Dating is hard. It's made even more challenging by the changing ways in which people communicate. How can you tell if they’re interested in you? What do you call it when someone stops responding and hangs you out to dry? We’ll help you figure out where you stand with that special (or not-so-special) person in your life.
Or left. If you’ve used popular dating apps, you already know this one. On many of these apps, like Tinder, if you swipe right, it means you want to connect with the person whose name and photo comes up on your screen. You might want to talk to them, or even go on a date (if the talking part goes well). If you swipe left, you’re not interested, and you move on to the next one.
If someone ghosts you, the unfortunate fact is that they probably don’t want to talk to you anymore. Maybe you’ve been texting someone, and you thought things were going well. Then, all of a sudden, they stop replying to you. You send message after message, and maybe you even call them. No answer. They’ve stopped responding, maybe even blocked you on social media, and they didn’t give you any warning or explanation. That’s ghosting.
If someone benches you, they’re acting just interested enough to let you know they might want to get romantically involved. At the same time, they’re seeing other people and keeping you around as a second option, in case the first one falls through. The bench is one step above ghosting, but it’s still not a fun place to be.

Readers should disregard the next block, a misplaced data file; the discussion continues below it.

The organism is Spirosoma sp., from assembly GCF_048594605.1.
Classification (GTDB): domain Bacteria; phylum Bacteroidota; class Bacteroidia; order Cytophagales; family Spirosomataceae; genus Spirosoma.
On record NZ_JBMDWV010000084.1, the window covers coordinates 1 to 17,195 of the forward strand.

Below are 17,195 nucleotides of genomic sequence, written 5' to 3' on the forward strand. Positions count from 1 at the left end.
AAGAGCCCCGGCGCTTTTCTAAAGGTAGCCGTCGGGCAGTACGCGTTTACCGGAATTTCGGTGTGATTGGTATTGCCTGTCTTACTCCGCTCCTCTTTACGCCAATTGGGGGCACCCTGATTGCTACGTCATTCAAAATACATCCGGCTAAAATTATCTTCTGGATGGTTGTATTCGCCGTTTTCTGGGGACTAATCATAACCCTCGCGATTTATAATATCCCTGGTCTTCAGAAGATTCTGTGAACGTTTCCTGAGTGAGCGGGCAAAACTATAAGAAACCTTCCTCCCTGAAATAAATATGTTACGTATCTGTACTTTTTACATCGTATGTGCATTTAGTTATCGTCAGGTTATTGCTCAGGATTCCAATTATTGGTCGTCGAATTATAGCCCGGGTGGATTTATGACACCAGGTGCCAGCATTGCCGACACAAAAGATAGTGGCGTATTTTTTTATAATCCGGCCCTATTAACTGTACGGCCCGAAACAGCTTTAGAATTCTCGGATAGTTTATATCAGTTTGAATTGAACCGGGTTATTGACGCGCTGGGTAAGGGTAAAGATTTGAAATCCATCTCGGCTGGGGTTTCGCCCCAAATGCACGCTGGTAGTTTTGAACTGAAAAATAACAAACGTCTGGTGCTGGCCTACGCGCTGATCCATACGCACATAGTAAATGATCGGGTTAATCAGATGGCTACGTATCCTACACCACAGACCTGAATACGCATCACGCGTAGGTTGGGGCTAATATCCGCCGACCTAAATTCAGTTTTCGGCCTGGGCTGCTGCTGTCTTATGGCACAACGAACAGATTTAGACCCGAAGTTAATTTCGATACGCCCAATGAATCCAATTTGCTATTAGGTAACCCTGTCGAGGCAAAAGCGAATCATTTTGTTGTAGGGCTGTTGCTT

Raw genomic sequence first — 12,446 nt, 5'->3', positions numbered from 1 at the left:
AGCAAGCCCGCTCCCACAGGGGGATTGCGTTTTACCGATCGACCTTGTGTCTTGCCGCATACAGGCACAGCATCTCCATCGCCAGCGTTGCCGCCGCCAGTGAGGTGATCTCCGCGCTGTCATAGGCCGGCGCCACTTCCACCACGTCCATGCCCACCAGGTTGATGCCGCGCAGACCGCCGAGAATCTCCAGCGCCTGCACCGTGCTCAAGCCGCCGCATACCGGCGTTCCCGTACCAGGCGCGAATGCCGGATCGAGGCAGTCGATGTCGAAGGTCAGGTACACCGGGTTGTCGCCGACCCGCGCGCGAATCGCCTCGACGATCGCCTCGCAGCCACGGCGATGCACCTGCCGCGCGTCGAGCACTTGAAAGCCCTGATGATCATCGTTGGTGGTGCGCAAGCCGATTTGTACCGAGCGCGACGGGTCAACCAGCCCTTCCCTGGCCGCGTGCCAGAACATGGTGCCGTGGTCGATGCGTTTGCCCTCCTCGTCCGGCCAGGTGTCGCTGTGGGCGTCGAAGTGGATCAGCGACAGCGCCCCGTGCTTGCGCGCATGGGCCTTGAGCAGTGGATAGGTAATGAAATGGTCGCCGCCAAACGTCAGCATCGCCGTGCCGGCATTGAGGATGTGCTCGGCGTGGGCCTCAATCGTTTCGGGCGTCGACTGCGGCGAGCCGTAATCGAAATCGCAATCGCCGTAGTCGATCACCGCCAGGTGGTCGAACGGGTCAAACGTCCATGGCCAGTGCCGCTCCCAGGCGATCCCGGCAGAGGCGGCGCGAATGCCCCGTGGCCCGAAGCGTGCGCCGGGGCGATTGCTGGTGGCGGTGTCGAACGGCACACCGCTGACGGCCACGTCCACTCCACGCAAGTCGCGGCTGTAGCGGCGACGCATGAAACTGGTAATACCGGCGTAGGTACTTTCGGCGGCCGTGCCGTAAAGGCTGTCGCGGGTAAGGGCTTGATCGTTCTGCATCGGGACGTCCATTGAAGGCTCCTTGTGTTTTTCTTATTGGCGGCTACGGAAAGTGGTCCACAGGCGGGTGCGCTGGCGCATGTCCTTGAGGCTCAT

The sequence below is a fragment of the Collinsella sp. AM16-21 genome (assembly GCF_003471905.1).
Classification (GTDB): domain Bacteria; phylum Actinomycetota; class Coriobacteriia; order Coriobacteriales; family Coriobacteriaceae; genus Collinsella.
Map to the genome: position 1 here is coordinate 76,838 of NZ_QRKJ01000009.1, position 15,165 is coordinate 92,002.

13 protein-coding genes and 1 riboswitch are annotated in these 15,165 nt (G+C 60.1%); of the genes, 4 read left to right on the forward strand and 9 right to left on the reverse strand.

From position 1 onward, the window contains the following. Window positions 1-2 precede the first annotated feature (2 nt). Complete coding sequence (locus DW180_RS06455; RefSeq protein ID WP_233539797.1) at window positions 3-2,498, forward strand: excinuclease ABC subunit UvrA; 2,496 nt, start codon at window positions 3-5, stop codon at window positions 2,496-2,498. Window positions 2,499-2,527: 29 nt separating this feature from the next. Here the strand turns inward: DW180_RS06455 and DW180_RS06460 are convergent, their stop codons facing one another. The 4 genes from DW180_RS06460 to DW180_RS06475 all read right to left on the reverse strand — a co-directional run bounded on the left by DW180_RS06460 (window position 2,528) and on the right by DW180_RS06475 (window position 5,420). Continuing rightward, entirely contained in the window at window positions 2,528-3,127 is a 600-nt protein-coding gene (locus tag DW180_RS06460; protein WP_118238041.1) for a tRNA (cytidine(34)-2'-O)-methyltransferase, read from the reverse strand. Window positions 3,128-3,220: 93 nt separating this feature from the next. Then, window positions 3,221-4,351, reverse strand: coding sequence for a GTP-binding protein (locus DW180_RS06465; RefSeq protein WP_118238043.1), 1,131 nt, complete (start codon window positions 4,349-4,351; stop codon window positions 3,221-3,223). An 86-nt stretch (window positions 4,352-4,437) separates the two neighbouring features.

When you’re tired of being unsure whether someone wants to be with you or not, it’s time to DTR — define the relationship. It can be as simple as texting someone to ask “what are we?” But make it clear what you want to be, because if you don’t, that can create a whole new mess of misunderstandings. As if trying to DTR isn’t stressful enough.
Maybe the reason you need to DTR is because the person is breadcrumbing you. They’re leading you on by flirting with you, but they don’t have any intention of forming a lasting relationship. They don’t want to put in the effort. They just want to know you’re interested, even if they’re not.